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Between Heaven and Earth

Everyone I see should be smiling.  A few of them are.  Most of them aren’t, and I feel sorry for them, caught up in the distractions of earthly existence and overlooking the miracles that surround them.

Such is the human condition:  the eyes betray the soul, and the heart grows deaf to its own inner voice, which vanishes into the rumble of routine that drums out the exhilaration of each new moment.

It should be easier here at the eye of the universe, and indeed it is. But easier is a relative term, and a hundred pounds might as well be a hundred tons when our muscles have atrophied from disuse.  Just the same, in the absence of spiritual discipline, spirituality itself remains a cliché, a meaningless abstraction or, at best, a mere footnote in the narrative of life, an asterisk relegated to indices of the Sabbath, the Festivals, and the House of Worship.

Such an insidious lie.  Such an insipid deception.

 

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The Jewish liturgy begins each day with a series of 15 blessings acknowledging the gifts of fundamental existence and identity.  How fortunate we are to have eyes that can behold the beauty of our world, limbs that can carry us to the corners of the earth, minds capable of discerning light from dark and good from evil; how reassured we are to commit ourselves to a higher purpose, to recognize that path we are meant to follow, and to trust the guiding Hand that gently steers us toward the fulfillment of our destiny; how much reason we have to rejoice that we are able to master our own passions, to summon the strength to meet failure with determination, and to discover new inspiration everyday amidst the monotony of life in the material world.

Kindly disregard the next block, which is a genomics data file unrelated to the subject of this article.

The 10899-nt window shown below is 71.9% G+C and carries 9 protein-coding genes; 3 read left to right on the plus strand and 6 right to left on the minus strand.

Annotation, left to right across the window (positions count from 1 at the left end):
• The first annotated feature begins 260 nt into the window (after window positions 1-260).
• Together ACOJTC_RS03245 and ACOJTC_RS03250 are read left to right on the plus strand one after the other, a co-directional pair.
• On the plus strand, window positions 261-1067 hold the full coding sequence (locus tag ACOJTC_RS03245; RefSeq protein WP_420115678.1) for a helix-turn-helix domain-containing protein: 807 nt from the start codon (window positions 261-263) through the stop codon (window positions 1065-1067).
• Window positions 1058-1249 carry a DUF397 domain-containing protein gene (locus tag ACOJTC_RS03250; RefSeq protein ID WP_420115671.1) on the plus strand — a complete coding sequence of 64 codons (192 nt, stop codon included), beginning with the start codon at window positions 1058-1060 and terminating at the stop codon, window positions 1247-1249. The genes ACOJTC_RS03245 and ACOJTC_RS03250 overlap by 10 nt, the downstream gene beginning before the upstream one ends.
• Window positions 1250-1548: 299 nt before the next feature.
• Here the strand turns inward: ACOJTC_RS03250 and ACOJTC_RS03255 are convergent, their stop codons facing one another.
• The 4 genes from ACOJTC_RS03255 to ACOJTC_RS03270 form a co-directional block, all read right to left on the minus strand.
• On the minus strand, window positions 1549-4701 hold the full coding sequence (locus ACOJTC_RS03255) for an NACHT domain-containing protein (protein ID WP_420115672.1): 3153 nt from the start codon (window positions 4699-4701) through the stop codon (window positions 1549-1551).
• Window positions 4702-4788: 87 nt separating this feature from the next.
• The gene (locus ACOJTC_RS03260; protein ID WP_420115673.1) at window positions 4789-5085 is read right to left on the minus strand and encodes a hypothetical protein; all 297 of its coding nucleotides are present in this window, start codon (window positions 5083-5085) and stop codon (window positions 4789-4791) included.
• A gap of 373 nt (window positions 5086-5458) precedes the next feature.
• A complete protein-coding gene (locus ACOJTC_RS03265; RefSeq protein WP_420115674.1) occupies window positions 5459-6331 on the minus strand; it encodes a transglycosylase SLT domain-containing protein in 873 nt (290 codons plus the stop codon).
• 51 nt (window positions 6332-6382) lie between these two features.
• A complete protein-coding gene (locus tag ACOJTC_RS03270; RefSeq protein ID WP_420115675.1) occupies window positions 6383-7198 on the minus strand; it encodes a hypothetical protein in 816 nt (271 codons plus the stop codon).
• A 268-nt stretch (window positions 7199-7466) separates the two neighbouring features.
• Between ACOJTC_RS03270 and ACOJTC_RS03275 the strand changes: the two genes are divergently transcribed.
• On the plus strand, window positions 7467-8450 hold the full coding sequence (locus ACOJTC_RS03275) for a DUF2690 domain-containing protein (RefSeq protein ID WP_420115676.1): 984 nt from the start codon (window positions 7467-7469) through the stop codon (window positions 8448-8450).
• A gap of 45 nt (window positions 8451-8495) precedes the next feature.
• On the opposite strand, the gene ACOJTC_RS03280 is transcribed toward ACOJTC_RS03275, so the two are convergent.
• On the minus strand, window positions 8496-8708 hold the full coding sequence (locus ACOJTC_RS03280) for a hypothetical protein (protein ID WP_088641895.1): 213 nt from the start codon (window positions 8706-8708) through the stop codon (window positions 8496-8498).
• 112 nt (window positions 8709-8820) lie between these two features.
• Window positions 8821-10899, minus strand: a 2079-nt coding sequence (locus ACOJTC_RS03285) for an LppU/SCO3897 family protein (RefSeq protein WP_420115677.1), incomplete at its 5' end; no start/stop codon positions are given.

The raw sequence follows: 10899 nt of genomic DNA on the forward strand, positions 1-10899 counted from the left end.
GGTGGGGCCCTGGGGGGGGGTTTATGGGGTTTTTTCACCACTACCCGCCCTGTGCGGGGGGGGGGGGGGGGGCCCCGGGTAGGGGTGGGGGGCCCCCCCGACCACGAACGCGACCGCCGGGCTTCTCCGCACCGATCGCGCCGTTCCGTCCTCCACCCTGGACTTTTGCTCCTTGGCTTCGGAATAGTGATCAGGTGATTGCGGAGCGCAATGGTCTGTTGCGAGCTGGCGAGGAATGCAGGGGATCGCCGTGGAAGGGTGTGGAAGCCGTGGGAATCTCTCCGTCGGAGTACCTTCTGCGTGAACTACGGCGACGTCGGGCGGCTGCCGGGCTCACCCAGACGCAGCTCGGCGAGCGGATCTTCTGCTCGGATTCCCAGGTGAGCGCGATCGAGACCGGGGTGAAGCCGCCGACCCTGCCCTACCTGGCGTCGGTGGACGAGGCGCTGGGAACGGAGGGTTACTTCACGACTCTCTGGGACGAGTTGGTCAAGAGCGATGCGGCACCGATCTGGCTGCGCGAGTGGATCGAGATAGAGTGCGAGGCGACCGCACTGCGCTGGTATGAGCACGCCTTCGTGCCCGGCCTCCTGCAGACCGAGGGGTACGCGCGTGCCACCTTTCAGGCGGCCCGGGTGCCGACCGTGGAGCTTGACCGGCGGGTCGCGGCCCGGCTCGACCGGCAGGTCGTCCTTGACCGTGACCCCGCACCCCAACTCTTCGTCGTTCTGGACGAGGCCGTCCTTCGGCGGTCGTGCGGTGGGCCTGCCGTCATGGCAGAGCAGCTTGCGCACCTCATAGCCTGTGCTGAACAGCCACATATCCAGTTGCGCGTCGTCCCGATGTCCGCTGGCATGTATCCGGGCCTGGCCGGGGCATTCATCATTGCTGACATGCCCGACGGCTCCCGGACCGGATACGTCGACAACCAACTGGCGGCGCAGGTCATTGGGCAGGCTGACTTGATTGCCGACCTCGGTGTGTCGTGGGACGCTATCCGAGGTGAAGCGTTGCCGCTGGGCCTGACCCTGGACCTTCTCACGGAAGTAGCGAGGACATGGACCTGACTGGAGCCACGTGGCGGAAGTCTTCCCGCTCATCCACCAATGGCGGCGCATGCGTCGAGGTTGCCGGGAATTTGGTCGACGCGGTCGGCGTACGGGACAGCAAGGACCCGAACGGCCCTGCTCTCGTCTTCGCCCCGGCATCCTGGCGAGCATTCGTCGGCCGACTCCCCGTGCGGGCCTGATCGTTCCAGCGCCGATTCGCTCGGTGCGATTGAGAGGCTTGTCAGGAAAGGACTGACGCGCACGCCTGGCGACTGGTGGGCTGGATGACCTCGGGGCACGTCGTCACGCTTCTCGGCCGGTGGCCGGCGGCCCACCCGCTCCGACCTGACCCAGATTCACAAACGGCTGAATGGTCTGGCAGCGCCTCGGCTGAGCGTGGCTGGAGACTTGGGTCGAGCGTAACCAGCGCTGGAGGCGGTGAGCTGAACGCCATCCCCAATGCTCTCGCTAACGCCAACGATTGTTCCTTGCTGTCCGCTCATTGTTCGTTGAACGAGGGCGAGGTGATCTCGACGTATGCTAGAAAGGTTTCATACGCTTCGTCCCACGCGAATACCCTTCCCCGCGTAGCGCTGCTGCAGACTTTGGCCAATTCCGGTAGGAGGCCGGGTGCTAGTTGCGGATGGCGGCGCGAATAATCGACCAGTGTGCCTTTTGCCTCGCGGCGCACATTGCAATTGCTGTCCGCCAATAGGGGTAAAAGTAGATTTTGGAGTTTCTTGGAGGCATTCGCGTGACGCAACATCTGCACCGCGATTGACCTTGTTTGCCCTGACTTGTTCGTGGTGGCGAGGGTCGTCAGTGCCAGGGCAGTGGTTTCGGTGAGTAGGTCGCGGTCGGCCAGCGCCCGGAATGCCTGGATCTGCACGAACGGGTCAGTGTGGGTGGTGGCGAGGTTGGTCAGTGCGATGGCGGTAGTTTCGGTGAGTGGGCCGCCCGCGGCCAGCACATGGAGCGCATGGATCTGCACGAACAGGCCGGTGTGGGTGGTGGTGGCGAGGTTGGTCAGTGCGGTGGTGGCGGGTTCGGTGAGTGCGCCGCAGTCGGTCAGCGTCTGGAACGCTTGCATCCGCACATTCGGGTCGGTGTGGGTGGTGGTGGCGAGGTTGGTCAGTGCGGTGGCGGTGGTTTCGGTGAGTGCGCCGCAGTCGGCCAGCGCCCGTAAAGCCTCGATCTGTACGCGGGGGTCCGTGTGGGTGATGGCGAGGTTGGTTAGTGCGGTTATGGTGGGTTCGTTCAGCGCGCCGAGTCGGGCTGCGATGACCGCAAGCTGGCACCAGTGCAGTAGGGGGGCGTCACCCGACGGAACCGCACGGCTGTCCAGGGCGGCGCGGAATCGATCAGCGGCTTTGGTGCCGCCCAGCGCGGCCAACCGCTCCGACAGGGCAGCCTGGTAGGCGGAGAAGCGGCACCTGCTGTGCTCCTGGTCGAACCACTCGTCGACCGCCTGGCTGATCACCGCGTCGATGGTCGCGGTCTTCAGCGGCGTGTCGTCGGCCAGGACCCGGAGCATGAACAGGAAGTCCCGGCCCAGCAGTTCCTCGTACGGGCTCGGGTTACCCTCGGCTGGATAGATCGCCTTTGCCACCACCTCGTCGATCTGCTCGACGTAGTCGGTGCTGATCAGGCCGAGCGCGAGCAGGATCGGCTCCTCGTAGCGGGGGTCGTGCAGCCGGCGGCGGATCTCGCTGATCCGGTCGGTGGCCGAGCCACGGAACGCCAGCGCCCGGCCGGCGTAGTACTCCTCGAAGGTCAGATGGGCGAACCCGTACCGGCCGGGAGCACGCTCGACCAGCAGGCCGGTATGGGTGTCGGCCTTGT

Yet still we forget.  Even here in this place where heaven and earth kiss, even here at the focal point of human history, human nobility, and human aspiration.  Too much light can blind even more effectively than too much darkness.

In the Old City of Jerusalem, the center of Creation, and in the ancient village of Tzefat, home of the greatest kabbalists of the last 500 years, the tension between the past and the present gives way to a supernal harmony that radiates from every rock and tree, that grows stronger as you turn every corner and pass through every archway.  The voices of ages gone by whisper always in your ear, if you remember to listen for them.

Click here to read the whole essay from this month’s The Wagon Magazine.


1 Comment

  1. Sydney Chase says:

    RYG,

    Excellent. Did I detect a bit of Sam Clemens here?

    Sid

    On Tue, Aug 2, 2016 at 10:31 AM, Yonason Goldson wrote:

    > Yonason Goldson posted: “Everyone I see should be smiling. A few of them > are. Most of them aren’t, and I feel sorry for them, caught up in the > distractions of earthly existence and overlooking the miracles that > surround them. Such is the human condition: the eyes betray the” >

    Like

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